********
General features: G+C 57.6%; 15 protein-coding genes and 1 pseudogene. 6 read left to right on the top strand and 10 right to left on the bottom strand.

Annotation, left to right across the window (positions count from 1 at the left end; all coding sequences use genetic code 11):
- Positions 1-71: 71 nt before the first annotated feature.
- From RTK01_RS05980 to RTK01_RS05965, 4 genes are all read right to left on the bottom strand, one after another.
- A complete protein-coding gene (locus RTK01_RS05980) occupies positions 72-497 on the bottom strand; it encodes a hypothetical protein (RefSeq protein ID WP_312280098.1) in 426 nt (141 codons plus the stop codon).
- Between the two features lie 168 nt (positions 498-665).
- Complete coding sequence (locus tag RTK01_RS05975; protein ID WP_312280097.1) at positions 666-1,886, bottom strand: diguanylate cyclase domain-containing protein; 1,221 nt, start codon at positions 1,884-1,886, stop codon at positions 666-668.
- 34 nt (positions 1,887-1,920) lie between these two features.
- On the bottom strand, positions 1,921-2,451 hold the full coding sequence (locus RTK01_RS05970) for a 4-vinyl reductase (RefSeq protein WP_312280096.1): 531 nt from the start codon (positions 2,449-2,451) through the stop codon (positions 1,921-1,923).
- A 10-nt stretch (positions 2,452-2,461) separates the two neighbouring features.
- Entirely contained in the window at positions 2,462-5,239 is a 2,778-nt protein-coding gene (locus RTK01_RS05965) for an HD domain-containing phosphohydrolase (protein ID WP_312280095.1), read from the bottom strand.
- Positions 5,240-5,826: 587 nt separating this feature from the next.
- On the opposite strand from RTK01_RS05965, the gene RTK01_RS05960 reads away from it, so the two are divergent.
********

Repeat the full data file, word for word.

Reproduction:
General features: G+C 57.6%; 15 protein-coding genes and 1 pseudogene. 6 read left to right on the top strand and 10 right to left on the bottom strand.

Annotation, left to right across the window (positions count from 1 at the left end; all coding sequences use genetic code 11):
- Positions 1-71: 71 nt before the first annotated feature.
- From RTK01_RS05980 to RTK01_RS05965, 4 genes are all read right to left on the bottom strand, one after another.
- A complete protein-coding gene (locus RTK01_RS05980) occupies positions 72-497 on the bottom strand; it encodes a hypothetical protein (RefSeq protein ID WP_312280098.1) in 426 nt (141 codons plus the stop codon).
- Between the two features lie 168 nt (positions 498-665).
- Complete coding sequence (locus tag RTK01_RS05975; protein ID WP_312280097.1) at positions 666-1,886, bottom strand: diguanylate cyclase domain-containing protein; 1,221 nt, start codon at positions 1,884-1,886, stop codon at positions 666-668.
- 34 nt (positions 1,887-1,920) lie between these two features.
- On the bottom strand, positions 1,921-2,451 hold the full coding sequence (locus RTK01_RS05970) for a 4-vinyl reductase (RefSeq protein WP_312280096.1): 531 nt from the start codon (positions 2,449-2,451) through the stop codon (positions 1,921-1,923).
- A 10-nt stretch (positions 2,452-2,461) separates the two neighbouring features.
- Entirely contained in the window at positions 2,462-5,239 is a 2,778-nt protein-coding gene (locus RTK01_RS05965) for an HD domain-containing phosphohydrolase (protein ID WP_312280095.1), read from the bottom strand.
- Positions 5,240-5,826: 587 nt separating this feature from the next.
- On the opposite strand from RTK01_RS05965, the gene RTK01_RS05960 reads away from it, so the two are divergent.